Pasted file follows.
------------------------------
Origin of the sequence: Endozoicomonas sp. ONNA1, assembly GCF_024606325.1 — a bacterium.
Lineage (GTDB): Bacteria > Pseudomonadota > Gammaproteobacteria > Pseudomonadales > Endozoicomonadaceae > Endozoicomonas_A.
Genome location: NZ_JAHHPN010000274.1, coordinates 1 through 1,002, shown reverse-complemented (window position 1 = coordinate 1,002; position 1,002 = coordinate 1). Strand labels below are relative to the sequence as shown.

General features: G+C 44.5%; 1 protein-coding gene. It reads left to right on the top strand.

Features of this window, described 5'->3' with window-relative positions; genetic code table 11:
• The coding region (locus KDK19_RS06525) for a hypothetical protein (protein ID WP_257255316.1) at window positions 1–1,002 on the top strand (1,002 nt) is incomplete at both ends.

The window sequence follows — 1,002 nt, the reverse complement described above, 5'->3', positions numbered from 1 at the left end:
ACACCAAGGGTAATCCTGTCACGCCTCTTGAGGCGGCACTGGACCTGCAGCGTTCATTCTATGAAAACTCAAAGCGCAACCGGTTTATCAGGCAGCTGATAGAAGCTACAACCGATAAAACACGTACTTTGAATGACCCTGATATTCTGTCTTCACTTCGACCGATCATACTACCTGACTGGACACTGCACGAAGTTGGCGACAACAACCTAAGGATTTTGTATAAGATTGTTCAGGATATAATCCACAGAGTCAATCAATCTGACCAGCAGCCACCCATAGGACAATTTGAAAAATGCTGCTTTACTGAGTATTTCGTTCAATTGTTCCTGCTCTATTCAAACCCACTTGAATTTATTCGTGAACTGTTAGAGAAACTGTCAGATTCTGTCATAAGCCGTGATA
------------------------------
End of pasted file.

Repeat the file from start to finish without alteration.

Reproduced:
Origin of the sequence: Endozoicomonas sp. ONNA1, assembly GCF_024606325.1 — a bacterium.
Lineage (GTDB): Bacteria > Pseudomonadota > Gammaproteobacteria > Pseudomonadales > Endozoicomonadaceae > Endozoicomonas_A.
Genome location: NZ_JAHHPN010000274.1, coordinates 1 through 1,002, shown reverse-complemented (window position 1 = coordinate 1,002; position 1,002 = coordinate 1). Strand labels below are relative to the sequence as shown.

General features: G+C 44.5%; 1 protein-coding gene. It reads left to right on the top strand.

Features of this window, described 5'->3' with window-relative positions; genetic code table 11:
• The coding region (locus KDK19_RS06525) for a hypothetical protein (protein ID WP_257255316.1) at window positions 1–1,002 on the top strand (1,002 nt) is incomplete at both ends.

The window sequence follows — 1,002 nt, the reverse complement described above, 5'->3', positions numbered from 1 at the left end:
ACACCAAGGGTAATCCTGTCACGCCTCTTGAGGCGGCACTGGACCTGCAGCGTTCATTCTATGAAAACTCAAAGCGCAACCGGTTTATCAGGCAGCTGATAGAAGCTACAACCGATAAAACACGTACTTTGAATGACCCTGATATTCTGTCTTCACTTCGACCGATCATACTACCTGACTGGACACTGCACGAAGTTGGCGACAACAACCTAAGGATTTTGTATAAGATTGTTCAGGATATAATCCACAGAGTCAATCAATCTGACCAGCAGCCACCCATAGGACAATTTGAAAAATGCTGCTTTACTGAGTATTTCGTTCAATTGTTCCTGCTCTATTCAAACCCACTTGAATTTATTCGTGAACTGTTAGAGAAACTGTCAGATTCTGTCATAAGCCGTGATA